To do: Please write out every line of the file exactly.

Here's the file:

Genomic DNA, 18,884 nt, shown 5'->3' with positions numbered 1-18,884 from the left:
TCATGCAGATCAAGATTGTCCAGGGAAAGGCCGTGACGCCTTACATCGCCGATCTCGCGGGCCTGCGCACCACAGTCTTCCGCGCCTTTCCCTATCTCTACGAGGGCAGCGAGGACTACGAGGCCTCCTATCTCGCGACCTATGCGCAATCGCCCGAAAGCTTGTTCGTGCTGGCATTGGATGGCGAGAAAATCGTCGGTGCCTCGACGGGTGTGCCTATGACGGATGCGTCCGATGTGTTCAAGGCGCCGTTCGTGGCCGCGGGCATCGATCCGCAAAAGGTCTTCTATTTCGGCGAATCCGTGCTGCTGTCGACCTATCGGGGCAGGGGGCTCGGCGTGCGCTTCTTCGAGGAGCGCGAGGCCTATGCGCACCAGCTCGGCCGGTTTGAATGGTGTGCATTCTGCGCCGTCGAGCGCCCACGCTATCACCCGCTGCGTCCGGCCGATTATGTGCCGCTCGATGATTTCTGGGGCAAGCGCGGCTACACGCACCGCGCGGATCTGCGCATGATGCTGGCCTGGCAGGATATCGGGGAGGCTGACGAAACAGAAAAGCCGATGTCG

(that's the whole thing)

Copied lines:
Genomic DNA, 18,884 nt, shown 5'->3' with positions numbered 1-18,884 from the left:
TCATGCAGATCAAGATTGTCCAGGGAAAGGCCGTGACGCCTTACATCGCCGATCTCGCGGGCCTGCGCACCACAGTCTTCCGCGCCTTTCCCTATCTCTACGAGGGCAGCGAGGACTACGAGGCCTCCTATCTCGCGACCTATGCGCAATCGCCCGAAAGCTTGTTCGTGCTGGCATTGGATGGCGAGAAAATCGTCGGTGCCTCGACGGGTGTGCCTATGACGGATGCGTCCGATGTGTTCAAGGCGCCGTTCGTGGCCGCGGGCATCGATCCGCAAAAGGTCTTCTATTTCGGCGAATCCGTGCTGCTGTCGACCTATCGGGGCAGGGGGCTCGGCGTGCGCTTCTTCGAGGAGCGCGAGGCCTATGCGCACCAGCTCGGCCGGTTTGAATGGTGTGCATTCTGCGCCGTCGAGCGCCCACGCTATCACCCGCTGCGTCCGGCCGATTATGTGCCGCTCGATGATTTCTGGGGCAAGCGCGGCTACACGCACCGCGCGGATCTGCGCATGATGCTGGCCTGGCAGGATATCGGGGAGGCTGACGAAACAGAAAAGCCGATGTCG